Demographic change is having an impact much earlier and more severely in East Germany than in other parts of the Federal Republic. "East Germany is not an orchid, but essentially an early bloomer for the development that we have ahead of us in Germany as a whole," said Federal Labor Minister Hubertus Heil (SPD) at the East Specialists Conference in Schwerin.
Saxony's Prime Minister Michael Kretschmer (CDU) spoke of a turning point. While at the beginning of the 2000s, with quotas of around 20 percent, the fight against mass unemployment was in the foreground, now the focus is on attracting and securing skilled workers. "In 32 years we have managed to turn this region into the more modern part of Germany. With a lot of money and a lot of strength. Now it's about nothing less than whether this life's work will endure, whether we can continue this success story or not." , explained the chairman of the East Prime Ministers' Conference.
The shortage of skilled workers is the greatest threat to prosperity in Germany, stressed Heil. In addition to tapping unused domestic potential, orderly immigration is also essential in order to meet the future need for employees. The chairwoman of the Federal Employment Agency (BA), Andrea Nahles, agreed: "We have to create an understanding in society that people come to us. We need a new welcoming culture."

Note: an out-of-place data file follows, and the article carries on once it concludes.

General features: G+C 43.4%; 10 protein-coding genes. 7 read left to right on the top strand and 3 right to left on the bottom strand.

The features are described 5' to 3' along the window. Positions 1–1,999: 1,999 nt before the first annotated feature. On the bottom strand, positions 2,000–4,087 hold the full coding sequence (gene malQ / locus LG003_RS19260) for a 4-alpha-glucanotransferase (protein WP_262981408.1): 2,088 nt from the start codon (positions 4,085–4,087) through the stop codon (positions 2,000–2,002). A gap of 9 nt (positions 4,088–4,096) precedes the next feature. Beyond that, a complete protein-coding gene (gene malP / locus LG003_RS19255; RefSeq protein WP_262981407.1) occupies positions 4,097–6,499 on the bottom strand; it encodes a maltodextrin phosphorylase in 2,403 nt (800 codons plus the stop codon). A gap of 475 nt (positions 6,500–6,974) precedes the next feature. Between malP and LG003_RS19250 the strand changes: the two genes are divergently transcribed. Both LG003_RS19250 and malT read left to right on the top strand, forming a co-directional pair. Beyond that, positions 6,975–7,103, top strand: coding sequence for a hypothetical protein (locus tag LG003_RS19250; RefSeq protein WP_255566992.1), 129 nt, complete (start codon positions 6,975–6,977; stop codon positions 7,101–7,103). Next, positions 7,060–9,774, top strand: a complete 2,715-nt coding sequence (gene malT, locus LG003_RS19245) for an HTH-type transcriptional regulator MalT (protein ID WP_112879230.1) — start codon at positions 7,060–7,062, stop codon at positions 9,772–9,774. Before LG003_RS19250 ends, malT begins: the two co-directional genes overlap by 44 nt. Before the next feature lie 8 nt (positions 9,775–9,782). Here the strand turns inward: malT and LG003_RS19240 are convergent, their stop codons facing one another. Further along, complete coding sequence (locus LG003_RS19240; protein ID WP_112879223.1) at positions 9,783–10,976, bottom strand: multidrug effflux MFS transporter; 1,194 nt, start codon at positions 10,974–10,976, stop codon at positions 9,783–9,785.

Newly created positions are more and more often left unfilled
The meeting with representatives from business, trade unions and employment agencies was initiated by the East German heads of government in order to jointly discuss how young professionals can be secured. As a result of low birth rates and high emigration of mainly young people in the years after the reunification, vacancies and newly created positions in East German companies are becoming more and more unfilled.
A large number of measures are listed in a nine-page decision with which the skilled labor potential in the East should be better developed. This includes better vocational orientation in schools, reducing the number of young people without vocational qualifications, employing older workers and extensive, continuous qualification. According to Heil, around 45,000 young people leave school every year without a qualification, and 1.3 million between the ages of 20 and 30 have not completed vocational training.
"Eastern Germany is ahead of the rest of Germany in terms of demographic development. We see ourselves as the first to have to manage the issue of the need for skilled workers and perhaps also to give impetus to the whole of Germany," said Mecklenburg-Western Pomerania's Prime Minister Manuela Schwesig (SPD) as the host.